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Sellain T’api is a small deserted and destroyed Turkish Cypriot village situated in the Tylliria/Dillirga region of Cyprus, four kilometers south of Mansoura/Mansur. The origin of the name is obscure, but Goodwin suggests that it possibly means “saddle of pears” in Greek Cypriot colloquial. Turkish Cypriots adopted the alternative name of Selçuklu in 1959. Selçuk is a man’s name in Turkish, but it was also the name of a Turkic Dynasty which ruled between the 11th and 13th centuries.
Historical Population:

From 1891 to 1960, the village was solely inhabited by Turkish Cypriots. Although the population fluctuated during the British period, ultimately there was a slight increase from 60 in 1891 to 66 in 1960.


All the Turkish inhabitants of Sellain T’api/Selçuklu(095) were displaced in 1964. The village was evacuated by UNFICYP in August 1964 when the area was under attack by General Grivas and his Greek Cypriot National Guard. Most of the Turkish Cypriots of Sellain T’api/Selçuklu(095) sought refuge in the Turkish Cypriot enclave of Kokkina/Erenköy(050). They remained there until 1976 when they were once again moved to the Turkish-controlled part of the island, to the Greek Cypriot village of Yialousa(205) in the Karpasia/Karpaz peninsula.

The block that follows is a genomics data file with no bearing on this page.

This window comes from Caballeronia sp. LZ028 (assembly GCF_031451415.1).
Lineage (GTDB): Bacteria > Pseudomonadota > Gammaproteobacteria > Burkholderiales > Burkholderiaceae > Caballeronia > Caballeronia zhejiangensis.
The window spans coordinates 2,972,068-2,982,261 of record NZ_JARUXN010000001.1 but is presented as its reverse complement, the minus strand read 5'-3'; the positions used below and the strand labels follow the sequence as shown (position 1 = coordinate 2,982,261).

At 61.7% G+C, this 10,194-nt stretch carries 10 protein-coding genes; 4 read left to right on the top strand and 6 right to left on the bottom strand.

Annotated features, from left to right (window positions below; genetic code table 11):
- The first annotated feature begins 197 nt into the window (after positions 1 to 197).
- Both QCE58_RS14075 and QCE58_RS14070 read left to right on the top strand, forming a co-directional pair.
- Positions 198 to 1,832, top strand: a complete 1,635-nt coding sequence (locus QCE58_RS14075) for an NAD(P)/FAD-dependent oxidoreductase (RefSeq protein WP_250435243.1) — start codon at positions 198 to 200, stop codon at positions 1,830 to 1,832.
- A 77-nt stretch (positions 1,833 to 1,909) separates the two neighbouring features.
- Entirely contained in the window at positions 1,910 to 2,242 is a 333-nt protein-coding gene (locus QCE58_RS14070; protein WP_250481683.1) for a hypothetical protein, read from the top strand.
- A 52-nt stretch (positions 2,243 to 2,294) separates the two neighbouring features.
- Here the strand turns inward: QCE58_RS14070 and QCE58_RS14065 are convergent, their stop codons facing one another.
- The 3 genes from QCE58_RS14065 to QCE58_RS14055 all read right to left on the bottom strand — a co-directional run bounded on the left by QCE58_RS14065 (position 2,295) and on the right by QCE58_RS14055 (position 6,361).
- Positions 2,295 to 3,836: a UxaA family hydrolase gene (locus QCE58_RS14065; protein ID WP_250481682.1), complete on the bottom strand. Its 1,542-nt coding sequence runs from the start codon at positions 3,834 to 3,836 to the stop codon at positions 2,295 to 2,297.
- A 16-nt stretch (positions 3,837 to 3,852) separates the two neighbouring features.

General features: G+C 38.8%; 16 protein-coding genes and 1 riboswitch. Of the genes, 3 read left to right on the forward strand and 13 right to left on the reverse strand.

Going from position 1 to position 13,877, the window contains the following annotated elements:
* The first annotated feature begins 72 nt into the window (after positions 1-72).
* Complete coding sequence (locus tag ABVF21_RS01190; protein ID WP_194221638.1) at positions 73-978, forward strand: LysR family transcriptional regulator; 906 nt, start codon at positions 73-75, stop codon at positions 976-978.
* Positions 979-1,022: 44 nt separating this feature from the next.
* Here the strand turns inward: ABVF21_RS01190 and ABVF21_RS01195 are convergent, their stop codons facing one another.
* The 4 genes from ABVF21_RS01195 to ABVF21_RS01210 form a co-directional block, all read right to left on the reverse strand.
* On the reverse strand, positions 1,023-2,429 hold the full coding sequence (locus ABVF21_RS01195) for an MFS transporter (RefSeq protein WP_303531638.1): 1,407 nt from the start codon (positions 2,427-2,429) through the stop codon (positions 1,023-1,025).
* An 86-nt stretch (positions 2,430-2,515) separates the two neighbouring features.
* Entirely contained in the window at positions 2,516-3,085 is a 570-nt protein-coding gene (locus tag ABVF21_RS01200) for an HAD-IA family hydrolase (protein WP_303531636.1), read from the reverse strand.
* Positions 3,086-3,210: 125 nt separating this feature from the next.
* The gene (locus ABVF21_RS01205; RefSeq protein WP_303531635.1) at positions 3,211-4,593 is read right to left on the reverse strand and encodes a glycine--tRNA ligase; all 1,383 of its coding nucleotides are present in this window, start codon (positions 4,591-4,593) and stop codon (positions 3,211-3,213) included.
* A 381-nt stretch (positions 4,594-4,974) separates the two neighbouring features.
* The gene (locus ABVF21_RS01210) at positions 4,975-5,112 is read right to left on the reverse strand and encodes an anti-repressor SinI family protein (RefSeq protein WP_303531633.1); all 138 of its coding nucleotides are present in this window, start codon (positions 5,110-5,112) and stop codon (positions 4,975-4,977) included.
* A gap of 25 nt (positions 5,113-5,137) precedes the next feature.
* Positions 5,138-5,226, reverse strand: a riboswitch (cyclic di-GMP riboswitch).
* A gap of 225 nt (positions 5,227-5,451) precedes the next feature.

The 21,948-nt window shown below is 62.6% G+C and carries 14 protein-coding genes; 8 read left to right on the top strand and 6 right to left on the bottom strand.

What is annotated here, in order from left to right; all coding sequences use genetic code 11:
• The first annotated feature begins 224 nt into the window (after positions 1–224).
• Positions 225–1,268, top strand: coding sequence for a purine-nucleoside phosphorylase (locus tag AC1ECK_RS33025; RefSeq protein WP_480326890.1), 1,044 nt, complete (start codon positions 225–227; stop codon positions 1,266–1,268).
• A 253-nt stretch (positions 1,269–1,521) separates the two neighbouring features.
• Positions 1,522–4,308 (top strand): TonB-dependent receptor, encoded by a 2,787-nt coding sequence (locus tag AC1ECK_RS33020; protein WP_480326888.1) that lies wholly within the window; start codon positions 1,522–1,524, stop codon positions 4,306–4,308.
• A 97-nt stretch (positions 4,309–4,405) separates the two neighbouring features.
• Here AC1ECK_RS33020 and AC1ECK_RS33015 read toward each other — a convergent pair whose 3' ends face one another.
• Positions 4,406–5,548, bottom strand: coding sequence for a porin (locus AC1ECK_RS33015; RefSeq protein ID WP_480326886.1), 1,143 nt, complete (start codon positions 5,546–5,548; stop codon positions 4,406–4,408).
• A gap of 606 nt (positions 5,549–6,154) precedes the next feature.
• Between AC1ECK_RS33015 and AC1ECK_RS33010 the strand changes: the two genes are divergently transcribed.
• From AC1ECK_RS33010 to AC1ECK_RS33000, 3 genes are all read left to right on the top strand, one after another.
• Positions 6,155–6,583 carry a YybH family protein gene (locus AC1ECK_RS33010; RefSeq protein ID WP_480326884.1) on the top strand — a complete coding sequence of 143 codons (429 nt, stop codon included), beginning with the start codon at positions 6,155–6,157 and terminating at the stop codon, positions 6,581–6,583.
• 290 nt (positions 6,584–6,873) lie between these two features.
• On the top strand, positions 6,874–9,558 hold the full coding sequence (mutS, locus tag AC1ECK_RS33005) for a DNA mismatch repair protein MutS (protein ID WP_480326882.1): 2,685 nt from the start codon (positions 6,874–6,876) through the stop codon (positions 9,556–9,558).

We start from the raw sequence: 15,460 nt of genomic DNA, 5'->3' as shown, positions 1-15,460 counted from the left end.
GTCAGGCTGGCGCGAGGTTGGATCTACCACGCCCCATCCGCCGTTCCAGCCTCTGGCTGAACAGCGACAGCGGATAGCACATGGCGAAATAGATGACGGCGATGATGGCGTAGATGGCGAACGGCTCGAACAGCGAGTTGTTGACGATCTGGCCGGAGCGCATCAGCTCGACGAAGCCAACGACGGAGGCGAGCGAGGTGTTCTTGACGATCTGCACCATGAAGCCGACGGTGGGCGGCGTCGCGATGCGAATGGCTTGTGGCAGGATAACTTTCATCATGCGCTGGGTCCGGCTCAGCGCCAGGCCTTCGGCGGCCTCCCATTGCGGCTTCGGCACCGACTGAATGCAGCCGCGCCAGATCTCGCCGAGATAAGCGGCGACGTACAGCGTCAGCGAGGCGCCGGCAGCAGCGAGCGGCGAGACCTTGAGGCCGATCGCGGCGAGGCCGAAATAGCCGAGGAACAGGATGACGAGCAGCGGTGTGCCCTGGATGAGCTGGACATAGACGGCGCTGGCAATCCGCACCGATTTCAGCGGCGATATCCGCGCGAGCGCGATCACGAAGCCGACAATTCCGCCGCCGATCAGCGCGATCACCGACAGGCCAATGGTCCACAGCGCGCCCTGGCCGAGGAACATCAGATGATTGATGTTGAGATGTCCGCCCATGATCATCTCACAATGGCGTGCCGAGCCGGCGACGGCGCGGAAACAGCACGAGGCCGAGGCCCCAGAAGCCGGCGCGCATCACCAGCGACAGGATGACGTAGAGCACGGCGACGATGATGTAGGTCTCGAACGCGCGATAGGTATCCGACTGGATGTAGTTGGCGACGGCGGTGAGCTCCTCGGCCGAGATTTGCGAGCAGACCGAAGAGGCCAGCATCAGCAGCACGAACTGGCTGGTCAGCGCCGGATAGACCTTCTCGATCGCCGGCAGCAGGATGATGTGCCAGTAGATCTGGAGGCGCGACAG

Current Inhabitants:

The village has remained abandoned since 1964; all of its houses and buildings are in ruins. A few of them are used as sheepfolds by Greek Cypriot shepherds from nearby villages.   

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